Monday

05 November 2007

"Take away from the noise of your songs; I will not listen to the melody of your harps. But let justice roll down like waters, and righteousness like an ever-flowing stream". (v.23-24)

Background

The prophet Amos was a blunt countryman who did not mince his words when condemning conduct which was contrary to God's will and purpose. One of his major targets was people who professed to be very religious, but whose treatment of other people was unfair and unjust.

In this passage he exposed as a delusion the idea that the only thing in which God is interested is our religious practice.

The people against whom the harsh words were spoken appear to have been rich and powerful, senior figures in society. In that society, they were responsible for administering justice. The phrase, 'in the gate', which comes twice in this passage, refers to the place where justice was dispensed. For Amos, justice was a mockery if it was not fair and impartial. Yet those who administered it were evidently taking bribes, favouring other rich and powerful people and ignoring the needy.

For Amos, all this was bad enough, but the situation was even worse than that. These unjust judges thought of themselves as very religious people. They looked forward to "the day of the Lord" when they believed God would come in person and reward them.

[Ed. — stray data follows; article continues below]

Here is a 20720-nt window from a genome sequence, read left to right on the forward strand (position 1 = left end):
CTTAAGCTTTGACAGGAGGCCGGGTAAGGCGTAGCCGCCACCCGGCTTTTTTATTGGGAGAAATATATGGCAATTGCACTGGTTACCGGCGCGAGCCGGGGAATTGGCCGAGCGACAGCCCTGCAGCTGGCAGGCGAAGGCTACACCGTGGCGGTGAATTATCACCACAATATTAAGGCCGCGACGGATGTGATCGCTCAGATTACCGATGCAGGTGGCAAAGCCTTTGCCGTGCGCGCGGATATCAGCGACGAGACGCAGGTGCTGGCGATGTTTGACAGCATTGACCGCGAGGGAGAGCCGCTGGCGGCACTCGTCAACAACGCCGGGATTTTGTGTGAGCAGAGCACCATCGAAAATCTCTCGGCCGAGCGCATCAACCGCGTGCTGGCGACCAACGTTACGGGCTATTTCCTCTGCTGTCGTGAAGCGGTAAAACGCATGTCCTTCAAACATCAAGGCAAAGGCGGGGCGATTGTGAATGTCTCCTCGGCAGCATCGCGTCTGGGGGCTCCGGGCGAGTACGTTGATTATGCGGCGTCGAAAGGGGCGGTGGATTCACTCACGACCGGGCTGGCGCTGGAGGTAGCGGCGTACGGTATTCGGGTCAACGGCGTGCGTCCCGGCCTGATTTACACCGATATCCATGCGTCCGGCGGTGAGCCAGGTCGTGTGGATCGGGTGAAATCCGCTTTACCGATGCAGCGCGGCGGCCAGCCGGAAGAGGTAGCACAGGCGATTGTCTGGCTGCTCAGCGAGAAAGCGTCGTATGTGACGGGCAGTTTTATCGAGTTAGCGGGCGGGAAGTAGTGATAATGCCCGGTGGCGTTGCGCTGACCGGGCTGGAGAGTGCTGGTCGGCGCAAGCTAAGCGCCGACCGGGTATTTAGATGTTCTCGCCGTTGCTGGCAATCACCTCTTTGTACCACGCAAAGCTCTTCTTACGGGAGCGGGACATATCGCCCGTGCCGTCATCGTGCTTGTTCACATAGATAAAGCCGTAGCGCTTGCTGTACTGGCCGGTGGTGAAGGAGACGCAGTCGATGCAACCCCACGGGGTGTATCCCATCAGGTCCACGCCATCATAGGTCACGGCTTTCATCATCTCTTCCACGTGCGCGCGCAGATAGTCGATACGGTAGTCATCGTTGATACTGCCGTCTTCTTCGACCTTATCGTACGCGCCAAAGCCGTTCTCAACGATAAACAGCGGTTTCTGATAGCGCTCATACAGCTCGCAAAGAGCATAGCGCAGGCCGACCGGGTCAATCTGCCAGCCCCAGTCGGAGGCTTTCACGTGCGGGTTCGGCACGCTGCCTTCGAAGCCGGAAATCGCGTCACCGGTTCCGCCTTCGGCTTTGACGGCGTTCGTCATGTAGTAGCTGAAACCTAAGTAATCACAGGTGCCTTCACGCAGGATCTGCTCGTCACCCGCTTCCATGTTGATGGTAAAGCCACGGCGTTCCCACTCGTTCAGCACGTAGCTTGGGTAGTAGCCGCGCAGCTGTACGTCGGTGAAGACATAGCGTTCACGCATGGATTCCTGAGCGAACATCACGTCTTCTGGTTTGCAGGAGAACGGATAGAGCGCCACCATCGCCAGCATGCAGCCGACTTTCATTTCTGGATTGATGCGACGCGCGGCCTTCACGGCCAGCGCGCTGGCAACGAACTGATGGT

They went in for big religious festivals, for making music for God and offering him lots of sacrifices. They believed that all these things would make God pleased with them. Amos has to tell them that the opposite is true. God will be angry with them because they have not made the connection between the worship they offer and the way they treat others.

To Ponder

What does this passage tell us about the way in which we should worship God?

Is there anything we can do to bring more justice and righteousness into the situations in which we find ourselves?

Bible notes author: Revd Michael Townsend

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